It’s cabins vs. campground as Aitkin County debates lakeside RV park – Star Tribune

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AITKIN, Minn. — Cabin owners on Gun Lake are worried about invasive species — especially the kind that arrive in an RV.

A proposal to build a lakeside campground about 12 miles northeast of this central Minnesota town has galvanized hundreds of residents — on both sides of the issue.

While cabin owners express concerns about noise, pollution and ecological damage to the small lake, supporters of the campground say that Minnesotans should be able to enjoy the state's lakes even if they can't afford a cabin.

As the Aitkin County Planning Commission debates whether to grant the campground a permit, dozens of cabin owners — many with ties to Gun Lake for generations — have written letters to the commission opposing the proposal. Meanwhile, the local family seeking to build the campground gathered more than 160 signatures on a petition in support.

"[Campers] have no responsibility," said Scott Nelson, a local cabin owner and a leader of the Gun Lake Environmental Alliance. "They come and they go. Cabin owners invest in the lake."

Mike Hagel, who's seeking the permit for a 22-space RV campground, said it's a matter of fair access.

"A lot of people can't afford a cabin, but they can afford a weekend at a campsite," he said. "We're providing a seasonal place for people to come, and that's what [cabin owners] have. They just can afford to own it, versus renting it."

Charges of favoritism

The campground issue has heated up in western Wisconsin, where developers are aggressively building large campgrounds in places such as Burnett County, a favorite vacation spot for Twin Cities residents.

In several instances, Burnett County cabin owners have banded together to buy up land and keep it out of the hands of campground developers.

The Aitkin campground isn't on that scale, and the developer is a family with deep roots in the area. That's helped some supporters of the proposal feel comfortable with it.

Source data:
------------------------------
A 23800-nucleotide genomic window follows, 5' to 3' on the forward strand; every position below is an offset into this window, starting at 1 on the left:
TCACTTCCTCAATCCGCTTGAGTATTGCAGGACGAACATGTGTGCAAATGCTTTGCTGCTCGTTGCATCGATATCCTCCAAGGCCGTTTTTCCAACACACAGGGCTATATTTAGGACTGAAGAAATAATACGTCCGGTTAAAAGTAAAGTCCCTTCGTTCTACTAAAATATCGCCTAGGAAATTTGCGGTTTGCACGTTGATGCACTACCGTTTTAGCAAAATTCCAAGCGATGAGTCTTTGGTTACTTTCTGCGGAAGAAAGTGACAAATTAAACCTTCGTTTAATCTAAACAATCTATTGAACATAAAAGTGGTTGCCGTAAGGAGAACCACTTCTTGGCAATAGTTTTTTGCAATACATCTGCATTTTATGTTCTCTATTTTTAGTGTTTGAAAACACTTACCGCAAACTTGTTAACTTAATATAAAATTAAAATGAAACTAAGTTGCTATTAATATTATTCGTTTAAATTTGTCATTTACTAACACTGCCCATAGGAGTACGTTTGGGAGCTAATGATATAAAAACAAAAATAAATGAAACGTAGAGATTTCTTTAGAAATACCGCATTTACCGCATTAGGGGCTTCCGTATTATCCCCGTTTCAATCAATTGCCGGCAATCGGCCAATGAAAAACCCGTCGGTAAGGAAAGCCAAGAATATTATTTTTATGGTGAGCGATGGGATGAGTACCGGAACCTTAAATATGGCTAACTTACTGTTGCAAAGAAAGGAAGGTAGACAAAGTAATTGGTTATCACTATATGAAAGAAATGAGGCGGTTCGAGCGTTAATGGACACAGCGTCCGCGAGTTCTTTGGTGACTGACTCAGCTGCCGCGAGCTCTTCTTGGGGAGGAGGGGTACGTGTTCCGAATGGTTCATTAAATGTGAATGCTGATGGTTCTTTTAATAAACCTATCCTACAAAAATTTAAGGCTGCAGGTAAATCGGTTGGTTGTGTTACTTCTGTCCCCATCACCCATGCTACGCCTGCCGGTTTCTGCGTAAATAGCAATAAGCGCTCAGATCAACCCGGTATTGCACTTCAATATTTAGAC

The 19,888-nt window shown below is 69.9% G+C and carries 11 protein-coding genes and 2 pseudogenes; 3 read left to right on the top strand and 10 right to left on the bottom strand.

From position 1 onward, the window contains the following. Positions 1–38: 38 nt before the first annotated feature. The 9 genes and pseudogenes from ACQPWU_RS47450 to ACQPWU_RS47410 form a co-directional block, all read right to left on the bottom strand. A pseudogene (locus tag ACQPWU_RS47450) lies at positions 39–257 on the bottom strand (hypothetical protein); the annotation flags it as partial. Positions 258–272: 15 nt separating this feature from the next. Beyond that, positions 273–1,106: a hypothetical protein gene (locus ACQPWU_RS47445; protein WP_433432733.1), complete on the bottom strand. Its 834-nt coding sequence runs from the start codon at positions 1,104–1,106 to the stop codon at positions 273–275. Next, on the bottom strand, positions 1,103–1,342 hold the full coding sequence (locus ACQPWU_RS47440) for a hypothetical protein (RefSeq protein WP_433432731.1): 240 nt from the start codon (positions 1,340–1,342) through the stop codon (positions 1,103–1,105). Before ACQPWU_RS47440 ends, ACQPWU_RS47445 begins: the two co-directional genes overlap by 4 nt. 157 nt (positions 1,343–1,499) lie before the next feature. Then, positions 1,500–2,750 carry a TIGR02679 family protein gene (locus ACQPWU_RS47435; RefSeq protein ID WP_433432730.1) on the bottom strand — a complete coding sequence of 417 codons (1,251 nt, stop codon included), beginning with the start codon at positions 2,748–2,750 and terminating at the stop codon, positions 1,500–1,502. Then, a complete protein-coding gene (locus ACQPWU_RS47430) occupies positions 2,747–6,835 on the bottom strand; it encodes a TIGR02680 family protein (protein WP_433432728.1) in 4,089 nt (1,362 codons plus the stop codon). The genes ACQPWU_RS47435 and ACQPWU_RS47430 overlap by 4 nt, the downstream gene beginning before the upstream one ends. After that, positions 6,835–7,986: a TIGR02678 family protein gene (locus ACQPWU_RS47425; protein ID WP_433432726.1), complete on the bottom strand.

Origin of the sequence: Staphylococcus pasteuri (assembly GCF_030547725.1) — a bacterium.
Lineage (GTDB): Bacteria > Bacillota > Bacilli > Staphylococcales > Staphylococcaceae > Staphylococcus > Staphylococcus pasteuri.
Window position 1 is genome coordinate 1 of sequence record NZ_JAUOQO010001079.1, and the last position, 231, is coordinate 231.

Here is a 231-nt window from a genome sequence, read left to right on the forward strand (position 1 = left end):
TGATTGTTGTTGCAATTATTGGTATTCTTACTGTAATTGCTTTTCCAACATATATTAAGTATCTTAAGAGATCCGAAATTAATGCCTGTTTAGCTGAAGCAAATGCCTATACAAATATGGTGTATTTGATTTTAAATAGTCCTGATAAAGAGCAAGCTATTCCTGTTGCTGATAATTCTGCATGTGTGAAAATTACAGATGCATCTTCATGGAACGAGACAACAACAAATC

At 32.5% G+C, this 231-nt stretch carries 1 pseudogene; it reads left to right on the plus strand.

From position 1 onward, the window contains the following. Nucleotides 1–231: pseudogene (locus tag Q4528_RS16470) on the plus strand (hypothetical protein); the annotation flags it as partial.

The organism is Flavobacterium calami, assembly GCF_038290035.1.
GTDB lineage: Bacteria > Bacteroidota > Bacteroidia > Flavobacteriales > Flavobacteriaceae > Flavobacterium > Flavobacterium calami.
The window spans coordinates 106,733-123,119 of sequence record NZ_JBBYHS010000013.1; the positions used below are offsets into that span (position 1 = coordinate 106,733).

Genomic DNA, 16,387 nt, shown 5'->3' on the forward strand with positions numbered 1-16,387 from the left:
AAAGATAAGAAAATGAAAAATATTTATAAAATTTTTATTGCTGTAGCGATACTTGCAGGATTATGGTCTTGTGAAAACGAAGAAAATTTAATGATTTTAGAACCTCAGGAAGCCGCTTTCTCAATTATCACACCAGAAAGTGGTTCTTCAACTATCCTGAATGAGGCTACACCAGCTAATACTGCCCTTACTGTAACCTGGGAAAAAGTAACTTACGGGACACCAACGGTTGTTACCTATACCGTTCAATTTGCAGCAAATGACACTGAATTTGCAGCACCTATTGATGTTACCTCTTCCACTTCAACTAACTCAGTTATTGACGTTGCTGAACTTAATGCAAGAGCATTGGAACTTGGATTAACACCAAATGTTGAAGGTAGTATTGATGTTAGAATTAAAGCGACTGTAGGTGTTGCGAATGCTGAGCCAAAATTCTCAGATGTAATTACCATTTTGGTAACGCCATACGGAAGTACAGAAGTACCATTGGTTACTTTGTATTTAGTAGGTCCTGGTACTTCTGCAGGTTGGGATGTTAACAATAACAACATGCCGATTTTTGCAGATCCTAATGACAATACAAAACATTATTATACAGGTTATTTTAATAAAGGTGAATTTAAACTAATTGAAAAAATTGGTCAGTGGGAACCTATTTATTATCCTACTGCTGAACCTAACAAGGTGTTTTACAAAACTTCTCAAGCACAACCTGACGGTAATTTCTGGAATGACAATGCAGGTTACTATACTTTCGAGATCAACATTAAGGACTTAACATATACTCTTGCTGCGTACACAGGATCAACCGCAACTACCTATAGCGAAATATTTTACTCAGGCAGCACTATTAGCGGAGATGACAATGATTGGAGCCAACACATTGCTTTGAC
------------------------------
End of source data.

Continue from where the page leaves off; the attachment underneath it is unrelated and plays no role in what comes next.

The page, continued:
"I'd rather have this family running this campground," said Roger Vogt, a retired potato farmer who lives about a half-mile from the site. "If you sell it to a developer with deep pockets, see what happens."

But the family's deep roots also have led to charges of special treatment. Dave Ruud, Hagel's father-in-law, is chair of the Fleming Township Board, which is making plans to repave Gun Lake Road, the only access to the campground site.

"All along, it's been the good ol' boy club," Nelson said. Questioned by residents at a recent township meeting, supervisors said the repaving has been planned for several years and has nothing to do with the campground proposal.

"This plan was rushed through," said Steve Massey, who owns a cabin and whose wife's family has been in the area for decades. "This is a serious impact on the lake, and we need someone who's serious about it."

Massey and Nelson cited increased boat traffic, pressure on the fish population and the potential for invasive plant and aquatic species as issues of concern.

The lake already has been infested by curly-leaf pondweed, Nelson said, and the Gun Lake Association has been making progress in controlling it after a yearslong fight. The lake so far has been free of zebra mussels, but cabin owners worry that campers could bring them in.

There are other lakes in the area, such as Big Sandy Lake, that are already more commercialized and heavily trafficked. It would be better for the county to encourage campgrounds on those lakes, said Stephanie Nelson, Scott Nelson's wife. With fewer than 150 cabins and less than 500 acres of fishable water, Gun Lake is a quiet refuge.

"You need all kinds of lakes," Stephanie Nelson said. "Some people want the busy lakes. Some people want the quiet lakes."

'You better prepare'

That's exactly why Gun Lake is a good spot for a campground, Hagel said.

His campers, he said, would be "families that typically want to get out of the Cities and get out of the hustle and bustle of that life. Go to a campground where it's quiet and you have freedom. You can go for a walk, throw a fishing lure off the dock. Have a campfire, roast marshmallows."

The campground also would be good for the Hagel family. Hagel's daughter, Megan, an Army medic, is leaving the service and "is looking for something to do with her life," he said. She wants to come home and manage the campground.

Hagel, who lives in Onamia, Minn., said the project also would give him and his wife a chance to spend more time with her parents and help on their farm.

Hagel said he's done everything asked of him by the county and other agencies to prepare for building in the low-lying area, which carries many wetland restrictions. Hagel added that he's been the target of attacks on social media.

"It is definitely discouraging," he said. "But we're a strong family and have a lot of supporters locally."

Opponents will keep pressure on the Planning Commission and the Aitkin County Board of Commissioners, Nelson said. But he fears it's a done deal.

"I don't think we can change this," he said. "But I would like other lakes and associations to be aware that this could be coming your way, and you better prepare for it."

The Planning Commission has scheduled its next hearing on the campground permit for April 18.

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